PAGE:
I had other ideas for this editorial – a response to the executive order regarding social media or concern that a spouse or caregiver is currently not allowed to be with a hospitalized adult. But Monday morning after widespread and violent protests rocked a nation already teetering on the edge, those topics fell too short of the grave tone in the country. Inadequacy to fully express the situation was exactly how I felt in March when I wrote “What to say during a pandemic.”
This year was marketed at its outset as hopeful, one with a clear “2020 vision” - but so far it looks more like a distorted, shattered mirror where nothing seems quite right. In just a few months our world has become unfamiliar, one that is frightening, unsettled, confusing, polarizing, and one that creates the possibility of a not-to-distant future that could look much different than our recent past.
Waking up Saturday morning to the news of destructive, violent protests in Atlanta over George Floyd’s death was almost too much. How much more can this country - this world - take? People are scared, angry, and doing their best to hold it all together. It feels like everyone is on the verge of tears, with a collective lump swelling in our throats.
Atlanta Mayor Keisha Lance Bottoms addressed protests with a riveting impromptu speech. For months our leaders have been asking us to “Stay Home, Save Lives” because of COVID-19, but Bottoms was pleading for people to go home and stay there for a different reason.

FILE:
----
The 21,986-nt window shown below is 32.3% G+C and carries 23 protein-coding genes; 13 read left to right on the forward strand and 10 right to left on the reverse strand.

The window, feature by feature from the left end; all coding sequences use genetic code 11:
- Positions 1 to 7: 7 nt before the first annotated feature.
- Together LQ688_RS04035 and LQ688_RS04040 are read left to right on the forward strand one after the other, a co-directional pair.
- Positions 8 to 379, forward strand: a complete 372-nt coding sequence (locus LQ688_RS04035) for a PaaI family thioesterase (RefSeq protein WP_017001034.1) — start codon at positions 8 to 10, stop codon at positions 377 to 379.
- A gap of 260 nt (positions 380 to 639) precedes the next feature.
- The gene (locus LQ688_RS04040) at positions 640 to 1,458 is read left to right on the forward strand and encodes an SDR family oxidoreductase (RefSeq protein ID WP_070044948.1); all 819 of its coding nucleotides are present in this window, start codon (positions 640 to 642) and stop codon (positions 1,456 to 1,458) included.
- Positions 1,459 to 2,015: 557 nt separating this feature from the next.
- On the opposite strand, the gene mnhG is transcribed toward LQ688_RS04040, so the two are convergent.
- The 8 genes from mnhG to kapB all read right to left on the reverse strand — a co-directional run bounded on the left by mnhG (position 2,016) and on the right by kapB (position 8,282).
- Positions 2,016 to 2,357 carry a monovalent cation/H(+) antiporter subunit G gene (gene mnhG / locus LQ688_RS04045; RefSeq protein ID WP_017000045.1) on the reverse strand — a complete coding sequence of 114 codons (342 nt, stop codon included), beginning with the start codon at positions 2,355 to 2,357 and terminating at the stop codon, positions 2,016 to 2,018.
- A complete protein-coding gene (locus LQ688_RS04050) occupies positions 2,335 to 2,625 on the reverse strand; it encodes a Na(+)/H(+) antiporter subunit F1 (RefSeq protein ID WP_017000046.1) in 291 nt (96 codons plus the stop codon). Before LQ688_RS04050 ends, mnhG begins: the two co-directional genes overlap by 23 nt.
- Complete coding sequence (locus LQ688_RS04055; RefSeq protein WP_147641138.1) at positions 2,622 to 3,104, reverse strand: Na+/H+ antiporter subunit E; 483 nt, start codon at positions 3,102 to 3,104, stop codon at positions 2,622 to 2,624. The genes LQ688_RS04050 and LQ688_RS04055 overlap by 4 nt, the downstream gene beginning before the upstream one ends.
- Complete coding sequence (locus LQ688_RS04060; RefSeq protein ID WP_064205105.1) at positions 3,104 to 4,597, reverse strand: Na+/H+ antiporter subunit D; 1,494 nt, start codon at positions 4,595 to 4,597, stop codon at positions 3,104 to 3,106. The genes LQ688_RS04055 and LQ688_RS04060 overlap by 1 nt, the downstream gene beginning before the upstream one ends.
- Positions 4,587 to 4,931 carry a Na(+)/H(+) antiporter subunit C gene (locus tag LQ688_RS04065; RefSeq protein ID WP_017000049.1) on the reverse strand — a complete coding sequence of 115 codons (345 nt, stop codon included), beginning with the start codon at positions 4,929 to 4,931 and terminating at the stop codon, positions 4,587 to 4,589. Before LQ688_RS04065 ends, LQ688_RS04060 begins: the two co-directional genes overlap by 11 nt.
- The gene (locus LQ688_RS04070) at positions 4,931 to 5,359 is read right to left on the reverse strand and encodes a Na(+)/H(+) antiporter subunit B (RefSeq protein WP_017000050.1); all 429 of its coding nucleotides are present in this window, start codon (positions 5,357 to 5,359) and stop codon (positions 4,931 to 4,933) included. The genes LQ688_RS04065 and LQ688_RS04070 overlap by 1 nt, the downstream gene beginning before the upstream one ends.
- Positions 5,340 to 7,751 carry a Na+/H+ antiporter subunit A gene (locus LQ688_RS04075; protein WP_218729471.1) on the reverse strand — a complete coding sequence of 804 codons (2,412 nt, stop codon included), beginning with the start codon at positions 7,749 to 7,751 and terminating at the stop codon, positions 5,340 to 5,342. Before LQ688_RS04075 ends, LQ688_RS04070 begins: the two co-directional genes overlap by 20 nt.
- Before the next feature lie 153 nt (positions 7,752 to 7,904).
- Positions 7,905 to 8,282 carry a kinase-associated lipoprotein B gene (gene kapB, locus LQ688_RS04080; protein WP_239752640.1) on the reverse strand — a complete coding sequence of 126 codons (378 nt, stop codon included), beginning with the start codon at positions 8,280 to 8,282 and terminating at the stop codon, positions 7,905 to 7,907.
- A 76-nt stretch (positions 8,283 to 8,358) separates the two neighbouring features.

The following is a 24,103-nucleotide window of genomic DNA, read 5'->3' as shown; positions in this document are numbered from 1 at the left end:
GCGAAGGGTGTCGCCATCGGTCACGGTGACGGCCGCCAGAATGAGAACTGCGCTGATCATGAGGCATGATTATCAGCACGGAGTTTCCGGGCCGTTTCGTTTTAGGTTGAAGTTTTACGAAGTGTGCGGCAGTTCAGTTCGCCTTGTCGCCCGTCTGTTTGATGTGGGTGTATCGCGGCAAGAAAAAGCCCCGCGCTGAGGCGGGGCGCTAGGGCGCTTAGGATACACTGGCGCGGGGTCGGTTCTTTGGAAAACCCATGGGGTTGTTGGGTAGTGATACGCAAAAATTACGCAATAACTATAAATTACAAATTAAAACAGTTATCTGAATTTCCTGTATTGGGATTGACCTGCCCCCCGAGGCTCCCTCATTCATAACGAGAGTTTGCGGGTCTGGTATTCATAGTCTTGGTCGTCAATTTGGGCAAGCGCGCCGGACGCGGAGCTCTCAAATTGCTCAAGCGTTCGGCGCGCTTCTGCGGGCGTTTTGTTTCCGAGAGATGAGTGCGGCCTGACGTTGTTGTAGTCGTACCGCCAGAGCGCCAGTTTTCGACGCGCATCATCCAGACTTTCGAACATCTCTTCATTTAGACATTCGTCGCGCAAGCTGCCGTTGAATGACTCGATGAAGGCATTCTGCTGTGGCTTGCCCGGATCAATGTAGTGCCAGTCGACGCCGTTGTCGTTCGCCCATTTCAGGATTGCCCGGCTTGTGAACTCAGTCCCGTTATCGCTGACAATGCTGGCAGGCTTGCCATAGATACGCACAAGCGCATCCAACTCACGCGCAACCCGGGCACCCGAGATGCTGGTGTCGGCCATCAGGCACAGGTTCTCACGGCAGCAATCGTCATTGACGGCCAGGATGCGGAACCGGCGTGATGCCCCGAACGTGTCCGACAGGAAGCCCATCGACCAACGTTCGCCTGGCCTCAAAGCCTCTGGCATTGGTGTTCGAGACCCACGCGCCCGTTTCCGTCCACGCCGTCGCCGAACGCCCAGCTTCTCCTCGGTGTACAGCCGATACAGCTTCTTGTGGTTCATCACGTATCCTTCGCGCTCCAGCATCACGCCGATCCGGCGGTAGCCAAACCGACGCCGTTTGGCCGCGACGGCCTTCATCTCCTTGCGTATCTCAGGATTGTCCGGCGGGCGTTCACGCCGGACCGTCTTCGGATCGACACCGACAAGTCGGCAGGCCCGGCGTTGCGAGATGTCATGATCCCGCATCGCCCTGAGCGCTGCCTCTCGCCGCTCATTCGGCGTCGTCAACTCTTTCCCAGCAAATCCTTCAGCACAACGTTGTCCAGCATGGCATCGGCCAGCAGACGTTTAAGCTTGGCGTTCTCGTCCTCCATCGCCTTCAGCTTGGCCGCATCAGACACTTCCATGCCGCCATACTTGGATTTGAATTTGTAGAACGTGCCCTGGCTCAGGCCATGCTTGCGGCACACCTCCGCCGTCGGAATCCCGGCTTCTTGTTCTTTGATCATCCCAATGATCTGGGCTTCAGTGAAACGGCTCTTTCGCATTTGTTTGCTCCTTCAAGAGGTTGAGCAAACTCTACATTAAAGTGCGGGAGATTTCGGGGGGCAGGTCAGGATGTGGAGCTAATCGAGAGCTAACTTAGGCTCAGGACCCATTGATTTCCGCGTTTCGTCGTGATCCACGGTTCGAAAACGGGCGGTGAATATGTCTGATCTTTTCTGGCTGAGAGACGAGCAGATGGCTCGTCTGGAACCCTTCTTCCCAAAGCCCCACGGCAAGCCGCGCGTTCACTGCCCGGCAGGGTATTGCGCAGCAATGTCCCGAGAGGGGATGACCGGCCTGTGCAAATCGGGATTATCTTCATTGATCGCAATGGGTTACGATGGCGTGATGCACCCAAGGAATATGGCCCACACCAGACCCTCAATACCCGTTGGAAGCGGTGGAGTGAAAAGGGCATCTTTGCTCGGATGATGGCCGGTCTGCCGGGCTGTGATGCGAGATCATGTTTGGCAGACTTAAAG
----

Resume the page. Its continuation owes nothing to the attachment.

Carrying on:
“This is not a protest. This is not in the spirit of Martin Luther King Jr. This is chaos,” she said. “A protest has a purpose...If you care about this city, then go home.”
Yes, it was chaos, and waking up to it was hard. It was so hard that I had to turn off the news, get off social media, go outside and mow the grass and weed my vegetable garden. Obviously, we need to be an informed public, and obviously people need to speak up and protest (peacefully) for causes they value - but from a mental health perspective it’s destructive to hear about death tolls, rising infection rates, racial violence, historic wildfires and global warming, impeachment trials, criminal sexual abuse, food shortages, and on and on non-stop in the vicious, never ending 24-hour news cycle.
This weekend I was reminded of a talk local doctor Carl McCurdy gave mid-March about COVID-19 on Jasper First Baptist church’s live stream. After discussing the virus itself and safety precautions, Dr. McCurdy briefly touched on the dangers of prolonged social isolation as well as the need to curtail our daily dose of negativity.
“I recommend people limiting their bad news to just one time a day,” he said, “and once you do that then spend the rest of the day reading, watching TV, having fun.”
Like most of you I’m worried about our future. I’m worried about my kids and their fall semester at school. I’m worried about friends and family who are out of work. I’m worried because we seem to get more and more politically and racially divided - but we need to give ourselves a mental break sometimes. Put down the phone and remote do something that makes you happy, whether that be going out in nature, listening to music, working on a home or art project, or worshiping. It’s helping me cope for sure.
Like I said back in March, it doesn’t matter why you think we’re in the position we’re in, or if you lean far left or far right or somewhere in between politically, this is collective.
I think deep down most people want peace (despite what we see on Facebook and television), and I believe we can reduce our general anxiety, worry, and fear with fewer pundits, fewer talking heads, and fewer armchair experts telling us the world is going to hell. Look outside your window and find something beautiful or seek it out. We’ll all be better because of it.